Raymond Raymond at Pacific Sky
By Suzi Steffen for ECA
At his death, dancing to ‘80s music while embracing a sketchbook, the Eugene artist Raymond Komer left so many works that a UO art professor researching him has found barns and basements filled with his art – and found owners who plan to leave their trove on their Portland lawn for anyone to take.
That UO art professor, Jack Ryan, is mounting a show of Komer’s works at Pacific Sky Exhibitions, with a talk at the Eugene Public Library ahead of time to set the artist’s life and work in more context. The show will be the final show and the capstone of Ryan’s year of exhibitions at Pacific Sky, an experiment for his sabbatical year.
Komer, or Raymond Raymond as he wanted to be called, grew up in the orphanage and social care program known as Boys Town in Omaha, Nebraska. He was drafted out of Boys Town into the Korean War and then kicked out of the military because he wouldn’t shoot at targets. Eventually he became an artist, wore out his welcome using all of the art materials at a school in Northern California, moved to Eugene and then lived a peripatetic live as a frenetically productive sculptor, collage artist, painter and sketcher.
He drew, in both senses, a community in Eugene. Ryan says there are so many wild anecdotes from Raymond and about Raymond that it’s hard to find one that will fit the confines of a public library talk. One will, though: Raymond died at the age of 66 in the year 2000, during ‘80s night at John Henry’s tavern. The paramedics found him curled up beside a speaker, clutching his final sketchbook.
That sketchbook and its contents are the source around which Ryan planned to organize the entire exhibition. “His life was embedded in his work,” Ryan says. “He believed in what he had to share, in the power of art as catharsis.”
Raymond’s Cubist-influenced, sometimes Aztec-decorative sketches include stylized elements and a love for pattern repetition through, for instance, the curves of the chairs at bars and cafés in town, or repeated images of birds, or mothers and babies, or bicycles, or human couples.
“Ray drew in public, in cafés. It was a way to pull people into his world and to start conversations,” Ryan says.
The sketchbook pages constitute both an obsessive eye and a record of the margins of Eugene society, the places that those without a ton of money or power held as their own. “He didn’t fit into any of the traditional cultural confines,” Ryan says. Raymond wasn’t interested in “a job, a family, a living.” Instead, he stayed friends with street punks in their 20s as he aged, inviting artists from all age groups into his life as he lived it in public.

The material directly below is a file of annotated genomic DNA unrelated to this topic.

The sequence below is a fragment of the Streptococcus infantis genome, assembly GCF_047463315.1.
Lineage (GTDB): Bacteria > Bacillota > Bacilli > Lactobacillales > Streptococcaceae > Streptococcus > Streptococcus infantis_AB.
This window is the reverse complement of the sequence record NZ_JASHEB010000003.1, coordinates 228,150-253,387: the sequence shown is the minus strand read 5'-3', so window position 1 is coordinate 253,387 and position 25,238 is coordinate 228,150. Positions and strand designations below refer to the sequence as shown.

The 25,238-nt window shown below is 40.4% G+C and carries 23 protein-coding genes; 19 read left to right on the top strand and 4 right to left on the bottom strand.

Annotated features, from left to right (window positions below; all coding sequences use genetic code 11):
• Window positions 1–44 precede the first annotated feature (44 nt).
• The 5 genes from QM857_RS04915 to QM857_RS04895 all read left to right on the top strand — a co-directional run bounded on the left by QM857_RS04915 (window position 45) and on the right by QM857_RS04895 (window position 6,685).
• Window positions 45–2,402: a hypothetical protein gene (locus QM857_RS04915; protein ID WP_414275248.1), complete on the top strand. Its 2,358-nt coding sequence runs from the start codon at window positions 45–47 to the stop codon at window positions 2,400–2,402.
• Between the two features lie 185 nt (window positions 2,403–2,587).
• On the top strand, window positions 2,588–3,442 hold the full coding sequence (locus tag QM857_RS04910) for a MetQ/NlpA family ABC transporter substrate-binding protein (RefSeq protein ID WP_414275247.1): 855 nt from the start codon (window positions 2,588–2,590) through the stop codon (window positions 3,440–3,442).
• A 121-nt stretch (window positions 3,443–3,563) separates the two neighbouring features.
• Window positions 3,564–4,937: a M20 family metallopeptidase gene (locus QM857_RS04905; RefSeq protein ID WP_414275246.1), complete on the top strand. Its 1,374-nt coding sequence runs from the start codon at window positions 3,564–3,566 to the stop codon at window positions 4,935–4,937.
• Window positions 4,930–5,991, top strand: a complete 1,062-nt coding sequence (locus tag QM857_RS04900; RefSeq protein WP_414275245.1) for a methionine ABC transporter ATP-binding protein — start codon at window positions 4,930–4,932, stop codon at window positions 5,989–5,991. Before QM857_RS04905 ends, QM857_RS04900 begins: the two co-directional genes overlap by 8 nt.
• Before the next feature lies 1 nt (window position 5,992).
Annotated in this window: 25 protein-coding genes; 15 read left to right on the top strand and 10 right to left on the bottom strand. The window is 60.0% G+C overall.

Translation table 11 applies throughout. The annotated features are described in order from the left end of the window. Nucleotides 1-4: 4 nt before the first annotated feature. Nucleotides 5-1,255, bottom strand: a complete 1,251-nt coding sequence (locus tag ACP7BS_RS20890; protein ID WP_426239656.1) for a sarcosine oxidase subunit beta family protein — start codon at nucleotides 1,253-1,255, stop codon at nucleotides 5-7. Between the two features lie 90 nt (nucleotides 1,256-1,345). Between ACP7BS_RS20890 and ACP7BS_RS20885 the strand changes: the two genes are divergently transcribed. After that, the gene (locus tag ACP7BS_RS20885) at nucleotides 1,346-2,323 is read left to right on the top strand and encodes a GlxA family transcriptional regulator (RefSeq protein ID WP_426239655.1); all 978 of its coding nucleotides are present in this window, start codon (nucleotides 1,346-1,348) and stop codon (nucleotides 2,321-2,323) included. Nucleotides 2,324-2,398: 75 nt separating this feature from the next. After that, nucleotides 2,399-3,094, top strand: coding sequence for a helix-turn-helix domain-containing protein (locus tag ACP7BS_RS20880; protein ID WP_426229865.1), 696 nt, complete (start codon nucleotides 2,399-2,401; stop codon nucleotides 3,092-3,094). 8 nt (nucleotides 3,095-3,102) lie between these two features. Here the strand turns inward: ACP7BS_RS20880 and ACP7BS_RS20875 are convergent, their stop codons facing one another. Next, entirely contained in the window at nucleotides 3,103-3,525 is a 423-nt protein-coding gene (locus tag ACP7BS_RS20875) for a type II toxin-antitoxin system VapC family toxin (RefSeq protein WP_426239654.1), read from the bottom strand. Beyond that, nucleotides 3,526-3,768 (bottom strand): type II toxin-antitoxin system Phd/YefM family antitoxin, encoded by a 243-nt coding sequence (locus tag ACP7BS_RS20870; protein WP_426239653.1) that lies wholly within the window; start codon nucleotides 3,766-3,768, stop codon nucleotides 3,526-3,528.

Ryan says Raymond, whom the art professor met in Portland in the 1990s, was “a real outsider, a traveler, a vagabond, a street kid.” But he was also “incredibly sweet and generous and thoughtful and interested in people,” Ryan says.
His charcoal sketches repeat figures, with monumental adults and little babies; he sometimes mixes points of view in single pieces and always chooses angles that Ryan described as similar to those of German Expressionist Max Beckmann. The urgent present and hungry intimacy of Raymond’s figures have a definite Beckmann feel of the grotesque, even as the viewer starts to recognize images – isn’t that one of the pool tables at Luckey’s? Is that possibly a corner in downtown Eugene as it was in the 1990s?
Ryan, who has piles of Raymond’s sketchbooks in his studio, wants to focus on the ecstatic quality of his art. “The paintings are more like diamonds,” he says, but he’ll also show some of Raymond’s sculptures in the show, some tiny portion of the artist’s vast output.
When Raymond Raymond died, various friends had piles of his art. Many of his sculptures are packed into a barn, wrapped in foam to protect them. Ryan notes that other beneficiaries of the Raymond Raymond gifts are ready to toss their work – to leave it all on their lawn in Portland and just see who takes it. Ryan would love for a collector or other curator to take an interest, which is part of why this show at this time for the capstone of his exhibition year at Pacific Sky.
“It’s a lot of work,” Ryan says, “and it’s great work. And it’s going to be available.”
UPDATE: This interview was conducted prior to Ryan’s talk on April 30, in the Singer Room of the Eugene Public Library in downtown Eugene. Following his talk Ryan held the pop-up grand opening from that night at Pacific Sky, 180 W. 12th Ave. (12th and Charnelton). The show ran through May 20 by appointment.
See images of Ray Komer’s work on the Pacific Sky website.